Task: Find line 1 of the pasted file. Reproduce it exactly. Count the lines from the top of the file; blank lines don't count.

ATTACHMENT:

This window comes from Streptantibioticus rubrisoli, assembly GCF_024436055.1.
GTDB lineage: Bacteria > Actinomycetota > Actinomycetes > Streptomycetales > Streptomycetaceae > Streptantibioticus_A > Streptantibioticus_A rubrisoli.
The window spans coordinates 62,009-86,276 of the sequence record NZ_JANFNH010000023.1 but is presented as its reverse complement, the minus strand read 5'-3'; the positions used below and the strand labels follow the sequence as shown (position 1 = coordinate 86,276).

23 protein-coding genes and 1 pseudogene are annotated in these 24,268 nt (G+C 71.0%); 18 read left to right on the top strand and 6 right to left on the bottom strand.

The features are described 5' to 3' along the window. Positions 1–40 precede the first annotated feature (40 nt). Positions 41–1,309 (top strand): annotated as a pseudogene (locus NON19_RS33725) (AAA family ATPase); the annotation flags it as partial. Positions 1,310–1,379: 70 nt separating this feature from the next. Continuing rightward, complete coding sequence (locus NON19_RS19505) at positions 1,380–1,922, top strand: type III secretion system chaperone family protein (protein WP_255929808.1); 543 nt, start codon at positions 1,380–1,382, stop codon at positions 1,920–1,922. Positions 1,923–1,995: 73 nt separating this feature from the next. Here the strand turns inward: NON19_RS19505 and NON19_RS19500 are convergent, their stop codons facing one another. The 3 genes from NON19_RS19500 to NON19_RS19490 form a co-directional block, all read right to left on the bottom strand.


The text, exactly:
This window comes from Streptantibioticus rubrisoli, assembly GCF_024436055.1.